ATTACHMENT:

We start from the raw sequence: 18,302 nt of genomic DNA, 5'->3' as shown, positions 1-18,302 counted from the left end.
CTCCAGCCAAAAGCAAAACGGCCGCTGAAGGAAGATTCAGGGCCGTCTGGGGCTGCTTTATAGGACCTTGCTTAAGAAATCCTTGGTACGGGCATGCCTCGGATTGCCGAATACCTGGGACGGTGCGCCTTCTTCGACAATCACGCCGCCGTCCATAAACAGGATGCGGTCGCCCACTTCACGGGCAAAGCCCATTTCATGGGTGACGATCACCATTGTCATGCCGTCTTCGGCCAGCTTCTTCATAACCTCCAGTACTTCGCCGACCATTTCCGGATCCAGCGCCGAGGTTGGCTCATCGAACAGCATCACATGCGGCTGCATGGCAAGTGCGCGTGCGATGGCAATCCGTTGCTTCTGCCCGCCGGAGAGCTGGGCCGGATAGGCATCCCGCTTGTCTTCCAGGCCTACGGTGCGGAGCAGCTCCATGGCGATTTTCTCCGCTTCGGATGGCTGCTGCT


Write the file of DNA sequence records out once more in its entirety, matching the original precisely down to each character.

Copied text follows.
We start from the raw sequence: 18,302 nt of genomic DNA, 5'->3' as shown, positions 1-18,302 counted from the left end.
CTCCAGCCAAAAGCAAAACGGCCGCTGAAGGAAGATTCAGGGCCGTCTGGGGCTGCTTTATAGGACCTTGCTTAAGAAATCCTTGGTACGGGCATGCCTCGGATTGCCGAATACCTGGGACGGTGCGCCTTCTTCGACAATCACGCCGCCGTCCATAAACAGGATGCGGTCGCCCACTTCACGGGCAAAGCCCATTTCATGGGTGACGATCACCATTGTCATGCCGTCTTCGGCCAGCTTCTTCATAACCTCCAGTACTTCGCCGACCATTTCCGGATCCAGCGCCGAGGTTGGCTCATCGAACAGCATCACATGCGGCTGCATGGCAAGTGCGCGTGCGATGGCAATCCGTTGCTTCTGCCCGCCGGAGAGCTGGGCCGGATAGGCATCCCGCTTGTCTTCCAGGCCTACGGTGCGGAGCAGCTCCATGGCGATTTTCTCCGCTTCGGATGGCTGCTGCT